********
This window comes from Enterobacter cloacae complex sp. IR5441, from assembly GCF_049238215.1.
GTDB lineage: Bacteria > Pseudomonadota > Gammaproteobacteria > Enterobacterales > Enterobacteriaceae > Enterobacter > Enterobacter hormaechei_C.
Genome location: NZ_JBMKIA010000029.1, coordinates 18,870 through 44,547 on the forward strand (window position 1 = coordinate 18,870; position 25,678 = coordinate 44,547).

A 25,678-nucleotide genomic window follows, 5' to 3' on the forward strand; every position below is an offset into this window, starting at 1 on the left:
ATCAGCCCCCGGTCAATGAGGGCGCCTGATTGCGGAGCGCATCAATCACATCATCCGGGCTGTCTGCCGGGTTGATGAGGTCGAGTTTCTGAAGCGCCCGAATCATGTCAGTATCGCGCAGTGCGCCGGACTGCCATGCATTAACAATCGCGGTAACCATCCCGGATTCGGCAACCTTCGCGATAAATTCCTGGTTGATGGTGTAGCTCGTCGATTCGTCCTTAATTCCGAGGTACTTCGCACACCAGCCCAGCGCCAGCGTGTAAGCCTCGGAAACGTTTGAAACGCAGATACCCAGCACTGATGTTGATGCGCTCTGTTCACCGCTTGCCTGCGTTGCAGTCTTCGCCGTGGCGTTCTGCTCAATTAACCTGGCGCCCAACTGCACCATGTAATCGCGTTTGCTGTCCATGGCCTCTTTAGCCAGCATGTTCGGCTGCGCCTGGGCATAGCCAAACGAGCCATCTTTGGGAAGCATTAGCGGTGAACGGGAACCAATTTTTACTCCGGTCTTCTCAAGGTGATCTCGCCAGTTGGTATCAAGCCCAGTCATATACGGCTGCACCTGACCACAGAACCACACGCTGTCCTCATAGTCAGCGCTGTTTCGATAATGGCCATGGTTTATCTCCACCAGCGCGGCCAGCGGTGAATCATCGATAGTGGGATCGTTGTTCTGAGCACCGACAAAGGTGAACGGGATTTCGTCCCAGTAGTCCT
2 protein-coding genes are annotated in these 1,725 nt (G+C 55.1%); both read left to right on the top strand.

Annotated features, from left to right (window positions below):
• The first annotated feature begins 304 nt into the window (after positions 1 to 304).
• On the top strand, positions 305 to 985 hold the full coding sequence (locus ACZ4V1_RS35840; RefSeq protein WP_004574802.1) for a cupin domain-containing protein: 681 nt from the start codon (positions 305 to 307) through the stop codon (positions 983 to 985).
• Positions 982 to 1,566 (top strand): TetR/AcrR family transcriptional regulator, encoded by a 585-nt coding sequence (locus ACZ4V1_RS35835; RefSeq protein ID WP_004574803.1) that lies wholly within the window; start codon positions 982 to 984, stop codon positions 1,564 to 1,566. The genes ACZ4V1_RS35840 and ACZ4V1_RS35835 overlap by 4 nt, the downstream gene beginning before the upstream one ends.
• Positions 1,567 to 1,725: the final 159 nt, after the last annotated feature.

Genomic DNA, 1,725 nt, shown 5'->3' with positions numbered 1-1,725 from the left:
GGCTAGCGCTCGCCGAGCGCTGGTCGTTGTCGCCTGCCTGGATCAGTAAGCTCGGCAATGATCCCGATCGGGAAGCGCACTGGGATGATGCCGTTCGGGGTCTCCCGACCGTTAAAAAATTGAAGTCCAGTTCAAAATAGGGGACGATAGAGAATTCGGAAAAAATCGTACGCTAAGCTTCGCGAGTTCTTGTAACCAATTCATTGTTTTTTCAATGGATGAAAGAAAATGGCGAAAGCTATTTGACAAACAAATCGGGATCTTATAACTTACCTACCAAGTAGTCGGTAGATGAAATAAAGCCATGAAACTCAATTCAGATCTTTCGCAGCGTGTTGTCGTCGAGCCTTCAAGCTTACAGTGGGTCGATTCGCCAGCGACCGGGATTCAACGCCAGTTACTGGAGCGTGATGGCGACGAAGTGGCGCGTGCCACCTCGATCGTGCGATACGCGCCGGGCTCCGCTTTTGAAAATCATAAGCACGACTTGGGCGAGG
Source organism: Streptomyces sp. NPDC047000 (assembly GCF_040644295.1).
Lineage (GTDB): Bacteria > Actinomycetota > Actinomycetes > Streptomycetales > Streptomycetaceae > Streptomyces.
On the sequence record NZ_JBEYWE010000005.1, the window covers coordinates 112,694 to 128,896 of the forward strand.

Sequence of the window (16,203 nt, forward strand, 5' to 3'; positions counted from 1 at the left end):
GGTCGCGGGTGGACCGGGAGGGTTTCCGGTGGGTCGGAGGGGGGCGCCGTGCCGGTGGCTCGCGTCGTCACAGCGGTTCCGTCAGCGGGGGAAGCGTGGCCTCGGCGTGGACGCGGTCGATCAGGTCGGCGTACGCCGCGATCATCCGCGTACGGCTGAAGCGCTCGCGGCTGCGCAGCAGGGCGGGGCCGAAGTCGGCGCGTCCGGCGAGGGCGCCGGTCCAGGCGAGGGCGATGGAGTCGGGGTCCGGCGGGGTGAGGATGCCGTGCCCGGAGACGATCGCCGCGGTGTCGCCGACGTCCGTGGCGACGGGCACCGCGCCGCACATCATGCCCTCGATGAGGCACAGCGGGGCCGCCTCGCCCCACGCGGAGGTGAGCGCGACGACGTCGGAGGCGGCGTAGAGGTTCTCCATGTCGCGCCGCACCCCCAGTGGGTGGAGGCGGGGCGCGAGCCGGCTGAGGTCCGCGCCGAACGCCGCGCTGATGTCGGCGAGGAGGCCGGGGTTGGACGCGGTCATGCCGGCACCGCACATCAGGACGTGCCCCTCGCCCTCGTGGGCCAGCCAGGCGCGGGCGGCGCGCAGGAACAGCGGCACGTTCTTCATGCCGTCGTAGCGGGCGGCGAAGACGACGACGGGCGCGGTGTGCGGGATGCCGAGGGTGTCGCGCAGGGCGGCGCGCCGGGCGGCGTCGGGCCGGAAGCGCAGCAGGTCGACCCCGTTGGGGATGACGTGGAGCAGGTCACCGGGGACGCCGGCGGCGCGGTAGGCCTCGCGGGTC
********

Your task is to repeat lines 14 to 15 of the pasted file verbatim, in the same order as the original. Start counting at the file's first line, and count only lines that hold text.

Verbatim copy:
Source organism: Streptomyces sp. NPDC047000 (assembly GCF_040644295.1).
Lineage (GTDB): Bacteria > Actinomycetota > Actinomycetes > Streptomycetales > Streptomycetaceae > Streptomyces.